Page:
CAMP PENDLETON, Calif. – Captain Bill M. Appleton, currently the chaplain of 1st Marine Logistics Group, began his career, not as a commissioned naval officer, but as a recruit stepping onto the yellow footprints of Marine Corps Recruit Depot Parris Island in 1976, and enlisted in the Marine Corps in June, at the age of 17.
Appleton, who is from Pittsburgh, served for 12 years active and reserve in the Marine Corps obtaining the rank of Gunnery Sergeant. He accepted a commission into the Navy Chaplain Candidate Program in 1988, after sensing a call to ministry and remains on active duty as a chaplain today.
Q: Why did you feel the calling to become a Navy chaplain?
A: “I was good at taking orders, I felt a call for ministry and ‘Aye Aye Sir’ was the only answer I knew. But truthfully, I came in an atheist and became a Christian from the invitation of a young fellow Marine. A year later, when I was stationed in Hawaii, I felt the call to ministry. I didn’t tell anybody because I couldn’t understand why God would call a Marine to be a chaplain. It seemed contradictory, a warfighter becoming a chaplain. Now I understand more fully. Now I can relate to my fellow Marines. If they want to come and talk with me, they know they are talking to somebody that has at least walked a day in their shoes.”
Q: What role do chaplains play in a command?
A: “There are four functional areas of ministry that commanders should expect from chaplains and what Marines should know about them.
One: To provide ministry for our own in the way we were trained. As chaplains, we enter into the service to represent our own faith.
Second: We facilitate ministry for others. That may take the form of bringing in chaplains or clergy of different faiths or training Marines and sailors to lead services.
Third: to care for all. That may include hospital and brig visitation, or counseling services. Basically providing care for our people in a pastoral perspective in accordance with the needs of those who come to us.
Fourth: Advising our commanders on morals, ethics, morale and religious implications. For example, it may not be a good idea for a commander to think about a military operation during a major holiday in the host country we are operating in. So chaplains bring that expertise of religious belief systems in and help the commanders see the implications of that on the battlefield or the community.”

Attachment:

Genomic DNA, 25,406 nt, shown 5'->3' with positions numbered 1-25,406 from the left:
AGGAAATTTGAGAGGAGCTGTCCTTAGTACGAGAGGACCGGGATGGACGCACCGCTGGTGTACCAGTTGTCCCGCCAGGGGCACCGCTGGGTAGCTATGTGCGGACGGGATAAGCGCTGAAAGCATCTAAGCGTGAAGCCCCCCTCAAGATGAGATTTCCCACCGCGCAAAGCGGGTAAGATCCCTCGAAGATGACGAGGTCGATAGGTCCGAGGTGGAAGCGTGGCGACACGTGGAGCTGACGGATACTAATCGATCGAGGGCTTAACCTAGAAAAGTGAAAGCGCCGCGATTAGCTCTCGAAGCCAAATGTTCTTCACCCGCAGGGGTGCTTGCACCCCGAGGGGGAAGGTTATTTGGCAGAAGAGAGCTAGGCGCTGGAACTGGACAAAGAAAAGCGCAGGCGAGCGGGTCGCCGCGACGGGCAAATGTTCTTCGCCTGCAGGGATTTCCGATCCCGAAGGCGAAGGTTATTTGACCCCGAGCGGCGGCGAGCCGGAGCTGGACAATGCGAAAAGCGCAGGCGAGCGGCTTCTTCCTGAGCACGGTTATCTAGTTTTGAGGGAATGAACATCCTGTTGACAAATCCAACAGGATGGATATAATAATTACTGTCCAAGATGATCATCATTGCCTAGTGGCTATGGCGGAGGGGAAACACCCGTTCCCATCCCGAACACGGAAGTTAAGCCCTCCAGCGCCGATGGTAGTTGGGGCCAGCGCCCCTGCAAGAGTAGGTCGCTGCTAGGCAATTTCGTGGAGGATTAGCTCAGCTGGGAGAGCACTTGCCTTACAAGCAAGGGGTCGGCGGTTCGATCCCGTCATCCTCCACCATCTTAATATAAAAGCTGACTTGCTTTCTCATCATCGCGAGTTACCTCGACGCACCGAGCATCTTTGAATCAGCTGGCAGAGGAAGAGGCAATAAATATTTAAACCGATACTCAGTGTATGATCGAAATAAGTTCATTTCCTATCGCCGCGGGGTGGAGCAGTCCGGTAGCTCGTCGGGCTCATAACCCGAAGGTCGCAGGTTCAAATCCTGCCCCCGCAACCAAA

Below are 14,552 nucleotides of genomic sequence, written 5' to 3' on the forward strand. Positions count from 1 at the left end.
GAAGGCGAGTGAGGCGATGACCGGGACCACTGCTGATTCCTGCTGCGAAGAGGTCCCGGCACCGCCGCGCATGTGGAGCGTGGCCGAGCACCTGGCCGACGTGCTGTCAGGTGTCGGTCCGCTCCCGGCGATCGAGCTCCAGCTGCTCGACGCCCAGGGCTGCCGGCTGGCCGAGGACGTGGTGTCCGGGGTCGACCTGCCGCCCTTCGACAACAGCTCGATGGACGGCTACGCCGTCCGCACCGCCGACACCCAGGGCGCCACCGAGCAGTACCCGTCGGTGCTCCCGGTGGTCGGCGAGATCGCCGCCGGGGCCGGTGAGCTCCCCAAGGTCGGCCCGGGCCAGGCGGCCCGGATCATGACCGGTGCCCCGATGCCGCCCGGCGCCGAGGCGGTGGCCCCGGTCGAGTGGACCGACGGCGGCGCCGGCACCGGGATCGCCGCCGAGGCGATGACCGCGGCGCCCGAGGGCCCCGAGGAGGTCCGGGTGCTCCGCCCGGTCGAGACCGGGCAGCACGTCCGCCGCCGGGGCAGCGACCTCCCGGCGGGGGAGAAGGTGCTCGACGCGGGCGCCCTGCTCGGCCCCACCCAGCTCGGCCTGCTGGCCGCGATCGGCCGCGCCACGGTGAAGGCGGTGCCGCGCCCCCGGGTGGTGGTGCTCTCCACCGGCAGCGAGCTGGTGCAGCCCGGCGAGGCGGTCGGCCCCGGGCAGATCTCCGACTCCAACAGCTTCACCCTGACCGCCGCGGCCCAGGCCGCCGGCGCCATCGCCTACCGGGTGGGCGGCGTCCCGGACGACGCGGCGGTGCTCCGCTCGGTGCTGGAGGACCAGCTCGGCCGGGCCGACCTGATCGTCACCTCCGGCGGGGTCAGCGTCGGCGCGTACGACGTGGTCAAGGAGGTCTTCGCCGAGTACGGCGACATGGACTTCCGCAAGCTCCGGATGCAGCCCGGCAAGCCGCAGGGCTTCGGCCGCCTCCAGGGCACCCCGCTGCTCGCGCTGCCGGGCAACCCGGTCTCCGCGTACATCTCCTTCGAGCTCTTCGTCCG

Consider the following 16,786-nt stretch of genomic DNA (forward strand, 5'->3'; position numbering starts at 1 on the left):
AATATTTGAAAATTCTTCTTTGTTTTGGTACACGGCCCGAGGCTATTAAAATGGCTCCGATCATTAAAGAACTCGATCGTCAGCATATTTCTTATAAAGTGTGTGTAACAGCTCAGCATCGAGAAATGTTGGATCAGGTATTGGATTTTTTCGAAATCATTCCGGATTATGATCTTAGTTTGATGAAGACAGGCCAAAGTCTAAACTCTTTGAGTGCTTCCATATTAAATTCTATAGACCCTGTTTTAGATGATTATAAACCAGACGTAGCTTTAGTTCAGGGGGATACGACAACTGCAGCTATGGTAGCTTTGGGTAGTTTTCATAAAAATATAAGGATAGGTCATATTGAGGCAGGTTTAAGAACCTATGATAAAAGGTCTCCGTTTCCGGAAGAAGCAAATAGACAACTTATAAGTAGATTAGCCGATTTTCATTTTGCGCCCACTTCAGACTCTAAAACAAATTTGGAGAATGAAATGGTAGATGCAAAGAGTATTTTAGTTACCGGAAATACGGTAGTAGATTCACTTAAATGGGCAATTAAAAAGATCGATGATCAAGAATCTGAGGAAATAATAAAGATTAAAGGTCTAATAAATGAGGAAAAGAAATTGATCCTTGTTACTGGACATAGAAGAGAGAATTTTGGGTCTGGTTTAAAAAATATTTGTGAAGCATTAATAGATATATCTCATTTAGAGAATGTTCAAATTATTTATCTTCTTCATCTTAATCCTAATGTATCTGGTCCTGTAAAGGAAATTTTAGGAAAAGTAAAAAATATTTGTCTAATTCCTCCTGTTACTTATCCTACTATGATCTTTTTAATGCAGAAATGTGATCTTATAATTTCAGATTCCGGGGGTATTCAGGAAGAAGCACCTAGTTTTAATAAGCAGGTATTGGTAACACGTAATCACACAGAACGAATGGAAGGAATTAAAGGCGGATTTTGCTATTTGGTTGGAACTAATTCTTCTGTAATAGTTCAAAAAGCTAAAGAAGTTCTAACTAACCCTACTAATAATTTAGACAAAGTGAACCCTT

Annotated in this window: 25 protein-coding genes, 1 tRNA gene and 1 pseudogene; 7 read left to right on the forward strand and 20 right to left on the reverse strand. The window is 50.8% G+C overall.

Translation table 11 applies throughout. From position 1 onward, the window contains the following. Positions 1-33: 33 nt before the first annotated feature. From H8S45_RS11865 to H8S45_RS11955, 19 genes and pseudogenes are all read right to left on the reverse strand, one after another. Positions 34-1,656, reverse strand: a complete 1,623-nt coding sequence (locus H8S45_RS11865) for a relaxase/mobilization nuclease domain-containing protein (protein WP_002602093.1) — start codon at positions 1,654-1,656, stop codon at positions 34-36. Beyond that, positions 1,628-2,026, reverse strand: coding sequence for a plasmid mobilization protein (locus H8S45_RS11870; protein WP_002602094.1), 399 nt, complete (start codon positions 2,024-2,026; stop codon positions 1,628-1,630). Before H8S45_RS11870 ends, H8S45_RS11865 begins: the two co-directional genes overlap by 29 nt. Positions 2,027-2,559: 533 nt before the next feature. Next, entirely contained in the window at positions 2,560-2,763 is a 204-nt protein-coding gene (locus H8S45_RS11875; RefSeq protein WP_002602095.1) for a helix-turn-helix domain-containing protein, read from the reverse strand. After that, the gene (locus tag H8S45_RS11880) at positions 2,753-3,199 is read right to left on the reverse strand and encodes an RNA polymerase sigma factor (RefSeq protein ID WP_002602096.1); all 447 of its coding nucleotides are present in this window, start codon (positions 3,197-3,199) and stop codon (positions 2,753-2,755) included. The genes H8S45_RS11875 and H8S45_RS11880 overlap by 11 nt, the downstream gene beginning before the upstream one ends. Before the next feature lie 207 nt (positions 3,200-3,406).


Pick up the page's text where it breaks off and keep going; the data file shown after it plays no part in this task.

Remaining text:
Q: What would you say chaplains can do for a Marine or sailor that doesn’t identify with any religion?
A: “We remind people of their relationship with something other than themselves. ¬For the [servicemembers] who don’t have a codified set of beliefs or practices, we still help them with that spiritual component. The commandant refers to four areas of resiliency for Marines to be ready to defend their country. He speaks of it in terms of mind, body, spirit and social. The part that is sometimes hardest to get their arms around is the spiritual part.”
Q: How do you fill that spiritual part?
A: “Our role as chaplains is to find creative ways to be a part of their lives without intrusively giving them our religion or making them feel uncomfortable. Bottom line: chaplains are chaplains to those who have no specific faith group and those who do. We align ourselves with them.”
Q: You recently planned and attended the religious ministries training seminar for 1st MLG on April 1. Can you tell us about the seminar’s mission?
A: “The seminar was a training forum that provided the opportunity for chaplains and their religious program specialists to be in a room with the commanders to interface back and forth about insights we might both glean about the roles and responsibilities that chaplains provide and also hear the commanders’ perspectives. They are providing their insights on how they view religious ministry and its support of their mission.”
Q: The Marine Corps has been going through many changes. Did the seminar address some of the concerns facing the draw-down of forces?
A: “The second part of the seminar was to raise the level of awareness of unique changes that are taking place in the Marine Corps, the [1st Marine Expeditionary Force], and the 1st MLG. There is a lot of restructuring going on that is impacting our Marines, sailors and families. The idea was to raise the level of awareness of our chaplains and [religious program specialists] so they can better serve the men and women in uniform.”
Q: We talked a lot about chaplains in general. What do you do as the group chaplain?
A: “I’m kind of the orchestra leader. I don’t own anybody. All the chaplains work for their commanders, they belong to the commanding officer. But I have to responsibility to provide, facilitate, care and advise for a larger audience. I guide and mentor the chaplains and [religious program specialists] and I’m a little bit of that subject matter expert. The guy that’s been around the longest can help them be successful in their ministries.”